Building The Future by Remembering the Past
by Olivia Balsinger
2018: The Centenary Year of Nelson Mandela
2018 is an important year dually for South Africans and for visitors to the country—it is the year that marks the Centennial Year of Nelson Mandela. The legacy of this man continues to energize the entire country towards perpetual progress and unrestricted liberty. He was a hero who offered his own freedom to ensure the freedom of his entire nation — regardless of their ethnicity or skin color.
South Africa and the world beyond maintain that Mandela’s legacy will endure forever. Once a nation torn apart by racially-driven class division, South Africa is now a metropolis far more tolerant and accepting to the humanitarian philosophies that Mandela preached and lived by. And with these changes came a boom in tourism, as people hailing from all over the world found a more stable environment to explore the country.
South Africa is often famed for its miles of undisturbed coast lines, for its colorful buildings in the predominantly Muslim Quarter of Bo’Kapp in Cape Town and for the numerous vineyards graciously dotting the countryside of Stellenbosch.
The end of apartheid was one of the most significant political events to happen in the entire history of society. And although it has brought so much good to South Africa and her people, it would irresponsible to forget the pain that one man endured to ensure it. Mandela’s plight is a story of the phoenix rising, a man whose purpose was perpetually challenged yet never defeated.
It is a tragic yet inspiring portrait of how compassion and perseverance can truly change minds, hearts, and eventually the world.
My journey to discover Mandela’s legacy began in Johannesburg, the capital of South Africa. Today, a visit to Johannesburg is an eclectic experience, celebrating both its indigenous heritage and its forward-looking vision of a city.
Johannesburg’s impressive progress stems from its hyper awareness to illuminate its past. And although it may seem dark, it is actually the contrary, focusing on the heroes of apartheid, without detracting from the realities of its heinousness. And although Nelson Mandela is celebrated consistently, particular attention will be placed on his selfless acts of valor on his Centennial year, in this city where he and his family lived.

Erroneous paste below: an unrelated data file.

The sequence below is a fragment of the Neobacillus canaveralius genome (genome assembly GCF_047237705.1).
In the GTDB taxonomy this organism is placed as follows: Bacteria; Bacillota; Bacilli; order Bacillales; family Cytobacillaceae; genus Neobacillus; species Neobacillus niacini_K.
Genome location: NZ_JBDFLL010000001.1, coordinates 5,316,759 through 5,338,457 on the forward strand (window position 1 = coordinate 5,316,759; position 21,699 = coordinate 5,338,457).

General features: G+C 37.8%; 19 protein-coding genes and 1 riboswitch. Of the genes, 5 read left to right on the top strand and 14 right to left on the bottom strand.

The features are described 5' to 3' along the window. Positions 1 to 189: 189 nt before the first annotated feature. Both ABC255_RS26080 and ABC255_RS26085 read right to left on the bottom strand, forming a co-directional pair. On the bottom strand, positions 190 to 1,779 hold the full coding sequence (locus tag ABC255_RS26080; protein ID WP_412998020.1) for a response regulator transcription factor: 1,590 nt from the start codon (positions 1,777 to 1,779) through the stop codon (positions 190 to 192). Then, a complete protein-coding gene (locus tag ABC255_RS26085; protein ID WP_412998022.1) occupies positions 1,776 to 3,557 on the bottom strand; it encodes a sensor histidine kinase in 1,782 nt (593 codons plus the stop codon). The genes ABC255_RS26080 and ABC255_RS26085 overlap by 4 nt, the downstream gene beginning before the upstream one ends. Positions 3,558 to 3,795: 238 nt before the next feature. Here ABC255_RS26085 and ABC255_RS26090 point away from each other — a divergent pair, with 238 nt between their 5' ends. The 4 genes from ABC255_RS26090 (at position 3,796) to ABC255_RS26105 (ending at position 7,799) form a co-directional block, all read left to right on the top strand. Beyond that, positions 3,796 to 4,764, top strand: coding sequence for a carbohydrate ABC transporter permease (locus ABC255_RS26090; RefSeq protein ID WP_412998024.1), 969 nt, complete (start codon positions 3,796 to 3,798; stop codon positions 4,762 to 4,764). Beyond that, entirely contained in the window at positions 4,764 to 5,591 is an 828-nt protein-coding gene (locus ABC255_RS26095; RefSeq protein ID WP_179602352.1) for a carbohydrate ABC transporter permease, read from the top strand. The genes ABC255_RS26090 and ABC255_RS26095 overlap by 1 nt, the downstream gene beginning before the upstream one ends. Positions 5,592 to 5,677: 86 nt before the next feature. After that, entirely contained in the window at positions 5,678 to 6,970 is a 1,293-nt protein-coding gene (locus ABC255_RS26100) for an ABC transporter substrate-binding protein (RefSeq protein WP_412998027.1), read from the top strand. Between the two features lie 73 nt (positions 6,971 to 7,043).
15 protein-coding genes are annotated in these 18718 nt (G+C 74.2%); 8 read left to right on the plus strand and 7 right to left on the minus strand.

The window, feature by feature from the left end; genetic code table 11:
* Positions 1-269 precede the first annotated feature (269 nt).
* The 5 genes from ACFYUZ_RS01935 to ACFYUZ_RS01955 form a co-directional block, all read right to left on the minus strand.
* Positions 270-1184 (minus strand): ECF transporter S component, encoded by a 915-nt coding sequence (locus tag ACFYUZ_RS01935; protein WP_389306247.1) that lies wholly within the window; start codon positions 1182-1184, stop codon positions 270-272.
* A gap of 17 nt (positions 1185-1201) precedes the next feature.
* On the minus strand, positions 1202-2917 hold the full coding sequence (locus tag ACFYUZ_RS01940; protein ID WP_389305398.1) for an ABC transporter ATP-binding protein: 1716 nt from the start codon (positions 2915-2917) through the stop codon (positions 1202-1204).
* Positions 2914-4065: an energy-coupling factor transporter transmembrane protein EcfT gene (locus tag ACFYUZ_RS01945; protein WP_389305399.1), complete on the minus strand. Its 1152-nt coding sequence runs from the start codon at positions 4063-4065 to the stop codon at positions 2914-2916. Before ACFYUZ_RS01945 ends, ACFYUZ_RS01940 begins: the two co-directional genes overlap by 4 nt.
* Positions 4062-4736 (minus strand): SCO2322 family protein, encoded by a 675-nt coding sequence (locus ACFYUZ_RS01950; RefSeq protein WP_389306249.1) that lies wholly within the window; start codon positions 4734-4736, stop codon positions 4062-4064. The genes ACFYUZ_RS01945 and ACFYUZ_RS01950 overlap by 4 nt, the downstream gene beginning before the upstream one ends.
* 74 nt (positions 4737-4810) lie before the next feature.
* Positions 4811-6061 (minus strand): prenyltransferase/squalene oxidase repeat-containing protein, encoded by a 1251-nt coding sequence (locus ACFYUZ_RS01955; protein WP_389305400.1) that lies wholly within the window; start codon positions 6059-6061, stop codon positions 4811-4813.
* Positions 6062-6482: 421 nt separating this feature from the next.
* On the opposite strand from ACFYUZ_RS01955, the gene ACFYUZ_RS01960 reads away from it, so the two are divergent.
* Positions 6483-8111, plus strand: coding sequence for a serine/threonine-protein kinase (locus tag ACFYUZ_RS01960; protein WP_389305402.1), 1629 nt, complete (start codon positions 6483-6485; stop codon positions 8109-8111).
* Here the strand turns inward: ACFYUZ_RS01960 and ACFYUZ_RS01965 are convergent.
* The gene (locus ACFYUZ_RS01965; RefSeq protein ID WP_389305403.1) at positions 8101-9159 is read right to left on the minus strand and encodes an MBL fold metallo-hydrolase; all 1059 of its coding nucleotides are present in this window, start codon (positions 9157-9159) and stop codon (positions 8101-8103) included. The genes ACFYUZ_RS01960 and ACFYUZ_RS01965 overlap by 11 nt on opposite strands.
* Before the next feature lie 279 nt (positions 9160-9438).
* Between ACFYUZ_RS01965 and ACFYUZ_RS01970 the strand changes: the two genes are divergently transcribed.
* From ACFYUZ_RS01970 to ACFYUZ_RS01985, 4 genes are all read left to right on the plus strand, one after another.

Soweto (South Western Township) inside the Johannesburg Metropolitan, has proven to become a successful tourist destination. Visitors can experience the township in a variety of ways, like bike tours and horseback. You can even gain an aerial perspective with a bungee jump high above the buildings, from the intricately painted Orlando Power Station cooling towers.
My most meaningful time in Soweto, however, was the somber visit to the former home of Nelson Mandela, where he lived from 1946 to 1962, now known as the Mandela Museum. As I stand outside his house and see scorch marks where the house was attacked with Molotov Cocktails, I feel chills. It is here you have find the humanity of South Africa’s hero—where you could see the yard his children played in and the bricks they would hide behind.
The next most comprehensive place to get an overview of Mandela’s tribulations is the renowned Apartheid Museum, which condenses the narrative to its core timeline from its veritable beginnings in 1948 to its triumphant end in 1994, when Nelson Mandela was elected president of the republic. Its program delves into the catalysts and consequences of this dark era, emitting a beacon of hope by illustrating its gradual ascent to liberation.
Perhaps the most emotive excursion for history buffs, however is Constitution Hill, where once the Old Fort Prison Complex stood, which housed Mandela and Mahatma Gandhi when they were incarcerated.
My journey to travel in Mandela’s footsteps continued to Robben Island, which resided in Table Bay, just a few kilometers west of the coast of Cape Town. It was here, touring a prison known infamously as a center of isolation and exile, that I was able to briefly experience the suffering of Mandela. This suffering was in the form of 27 years robbed of his family, dignity and even a name—4664 replaced “Nelson Mandela” and he was on the terrorist watch list for his desire to revolt again hate. Life contained to a thin straw mat in a cell no more than five square meters.
The tours are not for the faint of heart—this now living museum and current UNESCO World Heritage Site has not been entirely purged of its hatred and dirt found in the walls of the cells, especially Nelson Mandela’s. However, for an eye-opening understanding of South Africa’s tumultuous past and the price—and time—Mandela paid in order to create the South
Africa of today.
As the political climate continues to shift to a more positive, inclusive trend in South Africa, we must remember that a man was stripped of his identity and locked up for years in order to create the order that exists today.